Ideally, the decision to write a senior thesis should be made in the fall of the junior year, so that the spring may be devoted to a survey of the literature and planning for the research. The research itself should begin by the following summer. Work on the writing of the research must begin by the fall of the senior year. The senior thesis is based on original research done by the student. A literature review, although a necessary part of a senior thesis, is not in itself considered to be a thesis.

To best complete your senior research project, you must (1) develop a comprehensive research proposal to be submitted to your faculty advisor and project mentor; (2) complete the data collection and analysis well in advance of your final thesis block; and (3) present your completed research to the entire department (EV490).

Registration for Senior Thesis

Following the proposal submission in Block 8, students must arrange for a thesis committee consisting of a primary research advisor (must be an Environmental Science Program faculty member) and a secondary advisor (may be in another academic department). An oral presentation advisor, normally the primary research advisor, is also necessary. The Thesis Committee must be chosen no later than Block 1 of the Senior Year.

By the end of Block 2, seniors completing a senior thesis should be registered for EV 499 (Senior Thesis) through the Registrar’s Office. Enrolling in EV 499 and completing the Environmental Program’s requirements will provide an official transcript record of the senior thesis. Note that EV 499 can be completed as a regular block course or as an extended format course. Students may enroll in one extended format course per semester for a half unit at no extra tuition cost. The instructor for EV 499 should be the primary thesis advisor.

Oral Presentation of Thesis

In addition to the written senior thesis, a student must make a high quality oral presentation of the thesis research and results. This presentation will be during Environmental Program senior seminars. The presentation is prepared under the supervision of at least one EV faculty member who is also part of the thesis committee. Normally the oral presentation advisor is also the primary research advisor for the senior thesis, unless circumstances dictate otherwise. The student's oral presentation advisor will help the student fit the presentation into the time available for the seminars, make suggestions about organization and the preparation of slides, and help set the level of the talk appropriate for the CC audience. The talk must be a well-planned, rehearsed, understandable, and professional presentation of scholarly work. Students who do off-campus research as a basis for their senior thesis are cautioned that they must work closely with their CC presentation advisor to prepare their talk, even if they have orally presented the results previously as part of their off-campus research experience. This will help ensure the presentation meets the EV Program’s standards of quality.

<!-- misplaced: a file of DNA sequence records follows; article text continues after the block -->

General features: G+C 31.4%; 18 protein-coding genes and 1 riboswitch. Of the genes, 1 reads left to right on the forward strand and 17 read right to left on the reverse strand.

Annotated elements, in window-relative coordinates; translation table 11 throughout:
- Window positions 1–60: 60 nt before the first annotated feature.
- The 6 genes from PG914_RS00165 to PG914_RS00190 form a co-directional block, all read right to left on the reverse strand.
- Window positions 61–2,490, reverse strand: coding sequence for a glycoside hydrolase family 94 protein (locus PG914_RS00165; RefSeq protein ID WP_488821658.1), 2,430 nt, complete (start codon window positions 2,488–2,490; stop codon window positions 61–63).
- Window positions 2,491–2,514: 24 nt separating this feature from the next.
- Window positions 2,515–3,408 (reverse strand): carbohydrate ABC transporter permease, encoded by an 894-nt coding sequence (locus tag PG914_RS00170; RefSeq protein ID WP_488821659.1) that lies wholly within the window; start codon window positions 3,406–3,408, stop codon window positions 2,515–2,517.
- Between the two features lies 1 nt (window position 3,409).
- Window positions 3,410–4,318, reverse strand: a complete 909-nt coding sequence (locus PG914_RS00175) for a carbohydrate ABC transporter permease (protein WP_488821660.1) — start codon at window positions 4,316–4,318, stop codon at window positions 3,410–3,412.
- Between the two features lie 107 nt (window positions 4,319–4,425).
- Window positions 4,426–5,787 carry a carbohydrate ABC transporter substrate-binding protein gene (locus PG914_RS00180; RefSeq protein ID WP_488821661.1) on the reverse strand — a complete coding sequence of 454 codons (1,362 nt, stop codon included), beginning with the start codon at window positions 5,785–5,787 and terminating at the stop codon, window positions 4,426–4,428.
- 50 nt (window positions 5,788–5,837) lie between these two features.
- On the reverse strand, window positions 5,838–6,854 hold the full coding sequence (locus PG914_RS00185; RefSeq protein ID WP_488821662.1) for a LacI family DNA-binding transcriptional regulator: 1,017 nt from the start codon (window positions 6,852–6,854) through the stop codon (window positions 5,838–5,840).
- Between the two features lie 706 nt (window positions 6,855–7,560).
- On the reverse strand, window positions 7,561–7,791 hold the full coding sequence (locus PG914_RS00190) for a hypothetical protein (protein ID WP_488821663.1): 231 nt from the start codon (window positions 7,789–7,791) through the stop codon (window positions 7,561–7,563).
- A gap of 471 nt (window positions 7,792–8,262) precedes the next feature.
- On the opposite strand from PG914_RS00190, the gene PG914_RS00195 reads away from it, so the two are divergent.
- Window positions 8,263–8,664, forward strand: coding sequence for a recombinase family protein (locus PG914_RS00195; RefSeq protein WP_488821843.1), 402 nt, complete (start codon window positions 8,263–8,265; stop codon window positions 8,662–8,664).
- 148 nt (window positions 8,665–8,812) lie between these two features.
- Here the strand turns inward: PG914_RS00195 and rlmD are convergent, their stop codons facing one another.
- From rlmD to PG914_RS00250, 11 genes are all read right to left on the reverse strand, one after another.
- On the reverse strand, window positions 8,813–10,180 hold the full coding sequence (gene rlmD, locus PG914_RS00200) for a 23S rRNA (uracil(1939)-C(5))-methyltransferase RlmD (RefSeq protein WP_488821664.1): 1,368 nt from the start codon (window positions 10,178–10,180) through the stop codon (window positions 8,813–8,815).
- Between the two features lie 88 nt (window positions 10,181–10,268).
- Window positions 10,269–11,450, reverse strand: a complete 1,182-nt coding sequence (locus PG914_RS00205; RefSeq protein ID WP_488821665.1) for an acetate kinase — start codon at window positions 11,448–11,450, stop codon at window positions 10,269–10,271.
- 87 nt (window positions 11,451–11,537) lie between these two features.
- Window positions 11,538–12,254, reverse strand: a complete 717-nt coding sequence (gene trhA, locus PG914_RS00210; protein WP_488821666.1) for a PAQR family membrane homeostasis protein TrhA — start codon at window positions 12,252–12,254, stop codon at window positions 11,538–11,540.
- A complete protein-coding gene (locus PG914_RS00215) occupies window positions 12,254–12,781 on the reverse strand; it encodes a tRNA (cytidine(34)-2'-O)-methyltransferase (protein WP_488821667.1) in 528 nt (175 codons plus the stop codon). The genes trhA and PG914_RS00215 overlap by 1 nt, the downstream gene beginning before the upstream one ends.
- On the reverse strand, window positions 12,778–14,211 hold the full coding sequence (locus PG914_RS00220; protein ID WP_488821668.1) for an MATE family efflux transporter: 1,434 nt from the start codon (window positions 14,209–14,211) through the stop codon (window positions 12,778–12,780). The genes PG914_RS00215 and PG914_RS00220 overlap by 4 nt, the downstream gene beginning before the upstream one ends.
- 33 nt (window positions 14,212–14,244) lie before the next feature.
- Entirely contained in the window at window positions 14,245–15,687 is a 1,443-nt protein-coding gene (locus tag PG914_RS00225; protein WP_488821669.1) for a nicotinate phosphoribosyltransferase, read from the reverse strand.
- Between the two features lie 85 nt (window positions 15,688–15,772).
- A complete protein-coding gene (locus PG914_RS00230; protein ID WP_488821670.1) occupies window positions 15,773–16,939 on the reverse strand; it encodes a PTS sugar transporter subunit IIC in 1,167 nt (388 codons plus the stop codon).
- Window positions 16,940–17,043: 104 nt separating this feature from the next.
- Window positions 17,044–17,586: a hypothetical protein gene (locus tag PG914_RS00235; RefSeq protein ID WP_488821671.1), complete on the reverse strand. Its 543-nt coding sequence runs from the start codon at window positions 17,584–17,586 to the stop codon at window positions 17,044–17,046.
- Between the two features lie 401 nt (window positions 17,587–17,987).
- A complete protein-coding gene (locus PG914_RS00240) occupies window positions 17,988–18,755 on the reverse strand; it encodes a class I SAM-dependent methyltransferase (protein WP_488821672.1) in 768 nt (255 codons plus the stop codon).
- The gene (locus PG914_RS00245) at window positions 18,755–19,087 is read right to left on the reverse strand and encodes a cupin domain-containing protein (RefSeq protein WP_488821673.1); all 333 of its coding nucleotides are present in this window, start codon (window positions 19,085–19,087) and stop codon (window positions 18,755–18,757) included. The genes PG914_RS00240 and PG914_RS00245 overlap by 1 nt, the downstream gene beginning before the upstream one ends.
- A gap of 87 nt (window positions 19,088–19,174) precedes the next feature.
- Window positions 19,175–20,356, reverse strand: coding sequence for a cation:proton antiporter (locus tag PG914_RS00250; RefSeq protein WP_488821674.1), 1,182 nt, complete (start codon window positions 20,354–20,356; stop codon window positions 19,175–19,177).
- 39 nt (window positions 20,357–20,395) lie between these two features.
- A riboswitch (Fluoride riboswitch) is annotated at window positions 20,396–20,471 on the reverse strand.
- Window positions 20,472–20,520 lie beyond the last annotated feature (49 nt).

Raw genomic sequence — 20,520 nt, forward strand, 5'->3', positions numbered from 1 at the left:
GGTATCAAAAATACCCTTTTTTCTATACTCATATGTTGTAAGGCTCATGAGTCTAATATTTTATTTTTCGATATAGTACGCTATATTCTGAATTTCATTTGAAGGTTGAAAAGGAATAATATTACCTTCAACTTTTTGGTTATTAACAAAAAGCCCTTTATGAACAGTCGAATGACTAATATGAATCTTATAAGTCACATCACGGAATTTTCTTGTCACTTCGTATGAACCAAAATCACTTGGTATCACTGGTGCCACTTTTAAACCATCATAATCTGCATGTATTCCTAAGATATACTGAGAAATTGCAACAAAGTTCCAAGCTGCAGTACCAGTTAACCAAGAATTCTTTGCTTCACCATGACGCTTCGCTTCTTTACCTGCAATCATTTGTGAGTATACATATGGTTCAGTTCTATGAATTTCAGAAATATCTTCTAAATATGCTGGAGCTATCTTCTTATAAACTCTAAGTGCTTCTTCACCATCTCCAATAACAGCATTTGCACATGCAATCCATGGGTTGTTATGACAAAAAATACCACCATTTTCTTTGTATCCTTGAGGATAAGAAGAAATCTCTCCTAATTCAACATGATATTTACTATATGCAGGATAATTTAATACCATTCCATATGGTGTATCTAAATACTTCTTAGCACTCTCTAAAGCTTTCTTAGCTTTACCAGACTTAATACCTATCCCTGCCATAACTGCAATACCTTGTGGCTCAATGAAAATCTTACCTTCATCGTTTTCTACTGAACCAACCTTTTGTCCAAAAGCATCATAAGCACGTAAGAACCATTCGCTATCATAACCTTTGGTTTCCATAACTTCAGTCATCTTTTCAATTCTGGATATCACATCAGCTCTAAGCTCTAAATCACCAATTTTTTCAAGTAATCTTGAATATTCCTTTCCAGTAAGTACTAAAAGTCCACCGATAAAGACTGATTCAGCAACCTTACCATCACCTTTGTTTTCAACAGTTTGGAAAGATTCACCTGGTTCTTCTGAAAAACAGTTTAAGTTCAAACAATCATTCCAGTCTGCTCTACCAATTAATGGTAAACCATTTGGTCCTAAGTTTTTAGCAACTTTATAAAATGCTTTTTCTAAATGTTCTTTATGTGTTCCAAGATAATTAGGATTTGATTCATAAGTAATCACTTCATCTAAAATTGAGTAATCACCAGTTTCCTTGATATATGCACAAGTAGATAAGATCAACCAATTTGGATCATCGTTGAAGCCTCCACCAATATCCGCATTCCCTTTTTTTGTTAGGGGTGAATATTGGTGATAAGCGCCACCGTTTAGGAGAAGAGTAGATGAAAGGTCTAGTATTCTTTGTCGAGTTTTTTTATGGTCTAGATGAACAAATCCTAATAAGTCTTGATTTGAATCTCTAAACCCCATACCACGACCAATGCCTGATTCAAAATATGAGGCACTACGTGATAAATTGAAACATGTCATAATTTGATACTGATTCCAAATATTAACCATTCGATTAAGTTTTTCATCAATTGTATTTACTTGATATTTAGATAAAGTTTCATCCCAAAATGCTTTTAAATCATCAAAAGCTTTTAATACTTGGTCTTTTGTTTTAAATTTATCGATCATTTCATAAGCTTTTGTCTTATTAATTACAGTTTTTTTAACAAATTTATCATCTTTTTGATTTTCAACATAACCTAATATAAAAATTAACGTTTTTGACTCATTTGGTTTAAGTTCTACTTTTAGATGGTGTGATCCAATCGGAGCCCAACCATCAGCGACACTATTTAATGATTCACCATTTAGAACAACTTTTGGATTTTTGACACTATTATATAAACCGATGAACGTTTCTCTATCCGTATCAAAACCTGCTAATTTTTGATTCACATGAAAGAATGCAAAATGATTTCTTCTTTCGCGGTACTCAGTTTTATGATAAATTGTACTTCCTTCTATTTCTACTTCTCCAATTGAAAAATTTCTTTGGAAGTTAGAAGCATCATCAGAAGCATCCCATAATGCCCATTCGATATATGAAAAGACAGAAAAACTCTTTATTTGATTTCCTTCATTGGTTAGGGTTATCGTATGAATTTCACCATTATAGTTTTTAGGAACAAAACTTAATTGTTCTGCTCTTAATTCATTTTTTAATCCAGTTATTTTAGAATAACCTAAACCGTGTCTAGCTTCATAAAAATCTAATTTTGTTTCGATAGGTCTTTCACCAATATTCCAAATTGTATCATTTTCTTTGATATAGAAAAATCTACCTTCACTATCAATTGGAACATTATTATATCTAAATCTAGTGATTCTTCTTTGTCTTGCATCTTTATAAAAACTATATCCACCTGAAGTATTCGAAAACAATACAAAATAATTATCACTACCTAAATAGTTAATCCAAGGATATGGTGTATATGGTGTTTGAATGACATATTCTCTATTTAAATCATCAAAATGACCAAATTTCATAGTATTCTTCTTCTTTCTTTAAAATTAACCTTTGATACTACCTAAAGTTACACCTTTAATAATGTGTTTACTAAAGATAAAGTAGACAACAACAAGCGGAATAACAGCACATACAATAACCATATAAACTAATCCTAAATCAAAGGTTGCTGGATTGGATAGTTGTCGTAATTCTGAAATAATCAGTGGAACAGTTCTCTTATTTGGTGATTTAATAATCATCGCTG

At the EV senior seminars, the EV faculty will evaluate the presentation and will give the completed forms to the student's oral presentation advisor, who will discuss the evaluations with the student. After discussing the evaluations with the student, the advisor will report the results of the evaluation forms to the whole EV faculty for purposes of evaluation for distinction.

The student must inform the EV Program Coordinator (Sharon Neely) of his or her intention to give an oral presentation at the EV student seminars and must submit an abstract on the presentation in advance. The Program Coordinator will attempt to send instructions for the abstract via campus mail or e-mail to all those students who have submitted a form declaring their intention to write a senior thesis (see section on Registration for Senior Thesis); however, it is the student’s responsibility to check his/her e-mail regularly and make certain that his/her abstract is submitted in a timely manner.

Turning in the Final Copy of the Senior Thesis

By the last day of Block 7, Senior year, a final, clean, and professional-looking original of the thesis, signed by the thesis committee (on a title page as shown in Appendix I of this handbook) must be turned in to the EV academic assistant. By signing, the thesis advisors have judged that the written thesis meets the standards of quality as set forth by the Environmental Program faculty. It is customary to give each advisor a copy of the thesis. 

The thesis format must comply with the guidelines established by the Tutt Library and the Environmental Program. The latest library guidelines can be viewed at:

Here the key issues are reviewed, but you should double-check these guidelines prior to writing your thesis. 

Theses should be double-spaced on 8 1/2 x 11 inch paper. The margins should be: 1 inch at top, bottom, and right side, and 1-1/2 inches on the left side for binding purposes. The font size should be 12 pt. Times New Roman. Citations should be written out in full rather than enumerated (e.g., Jones, 1998), and the bibliography should follow the Harvard scientific style format. 

You must submit your thesis to the library through DigitalCC, as well as deliver an original printed copy to the Environmental Program. 

Each thesis must have a title page stating author, title, department, and graduation date (see Appendix I for a sample). Lengthy titles will be printed up to the colon or the first 65 characters (the maximum number of characters allowed by the bindery). Each copy of your thesis should be placed in a manila folder to protect it during processing. Every thesis must also have a Thesis Bindery Information Form attached to it, available at the Tutt Library or from the EV staff assistant.